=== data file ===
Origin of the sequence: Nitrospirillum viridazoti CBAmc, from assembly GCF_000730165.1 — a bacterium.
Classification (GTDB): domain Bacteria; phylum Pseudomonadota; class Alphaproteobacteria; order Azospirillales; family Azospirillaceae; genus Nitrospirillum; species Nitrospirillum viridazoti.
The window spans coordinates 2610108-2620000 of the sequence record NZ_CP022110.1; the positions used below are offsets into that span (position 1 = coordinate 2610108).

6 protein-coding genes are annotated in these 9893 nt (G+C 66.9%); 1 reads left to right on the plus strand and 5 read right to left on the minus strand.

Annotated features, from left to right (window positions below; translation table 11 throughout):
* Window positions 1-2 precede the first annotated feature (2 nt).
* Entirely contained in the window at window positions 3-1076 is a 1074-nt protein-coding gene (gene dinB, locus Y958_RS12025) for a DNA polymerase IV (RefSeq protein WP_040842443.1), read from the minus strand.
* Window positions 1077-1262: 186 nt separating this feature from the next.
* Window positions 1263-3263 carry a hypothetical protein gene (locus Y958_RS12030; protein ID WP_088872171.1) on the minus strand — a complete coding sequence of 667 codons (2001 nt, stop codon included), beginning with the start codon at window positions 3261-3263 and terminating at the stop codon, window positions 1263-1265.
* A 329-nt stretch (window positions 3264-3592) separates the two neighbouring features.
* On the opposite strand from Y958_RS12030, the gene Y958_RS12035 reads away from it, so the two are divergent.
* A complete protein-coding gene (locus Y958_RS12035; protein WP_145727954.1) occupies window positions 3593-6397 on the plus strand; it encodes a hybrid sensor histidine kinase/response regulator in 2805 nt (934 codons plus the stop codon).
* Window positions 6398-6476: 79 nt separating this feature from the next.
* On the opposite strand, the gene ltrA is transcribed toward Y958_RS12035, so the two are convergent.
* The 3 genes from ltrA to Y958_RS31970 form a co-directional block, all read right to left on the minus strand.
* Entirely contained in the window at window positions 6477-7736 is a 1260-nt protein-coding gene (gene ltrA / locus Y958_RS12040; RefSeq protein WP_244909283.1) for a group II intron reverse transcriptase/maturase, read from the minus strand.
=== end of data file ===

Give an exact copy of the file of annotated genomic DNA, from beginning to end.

Origin of the sequence: Nitrospirillum viridazoti CBAmc, from assembly GCF_000730165.1 — a bacterium.
Classification (GTDB): domain Bacteria; phylum Pseudomonadota; class Alphaproteobacteria; order Azospirillales; family Azospirillaceae; genus Nitrospirillum; species Nitrospirillum viridazoti.
The window spans coordinates 2610108-2620000 of the sequence record NZ_CP022110.1; the positions used below are offsets into that span (position 1 = coordinate 2610108).

6 protein-coding genes are annotated in these 9893 nt (G+C 66.9%); 1 reads left to right on the plus strand and 5 read right to left on the minus strand.

Annotated features, from left to right (window positions below; translation table 11 throughout):
* Window positions 1-2 precede the first annotated feature (2 nt).
* Entirely contained in the window at window positions 3-1076 is a 1074-nt protein-coding gene (gene dinB, locus Y958_RS12025) for a DNA polymerase IV (RefSeq protein WP_040842443.1), read from the minus strand.
* Window positions 1077-1262: 186 nt separating this feature from the next.
* Window positions 1263-3263 carry a hypothetical protein gene (locus Y958_RS12030; protein ID WP_088872171.1) on the minus strand — a complete coding sequence of 667 codons (2001 nt, stop codon included), beginning with the start codon at window positions 3261-3263 and terminating at the stop codon, window positions 1263-1265.
* A 329-nt stretch (window positions 3264-3592) separates the two neighbouring features.
* On the opposite strand from Y958_RS12030, the gene Y958_RS12035 reads away from it, so the two are divergent.
* A complete protein-coding gene (locus Y958_RS12035; protein WP_145727954.1) occupies window positions 3593-6397 on the plus strand; it encodes a hybrid sensor histidine kinase/response regulator in 2805 nt (934 codons plus the stop codon).
* Window positions 6398-6476: 79 nt separating this feature from the next.
* On the opposite strand, the gene ltrA is transcribed toward Y958_RS12035, so the two are convergent.
* The 3 genes from ltrA to Y958_RS31970 form a co-directional block, all read right to left on the minus strand.
* Entirely contained in the window at window positions 6477-7736 is a 1260-nt protein-coding gene (gene ltrA / locus Y958_RS12040; RefSeq protein WP_244909283.1) for a group II intron reverse transcriptase/maturase, read from the minus strand.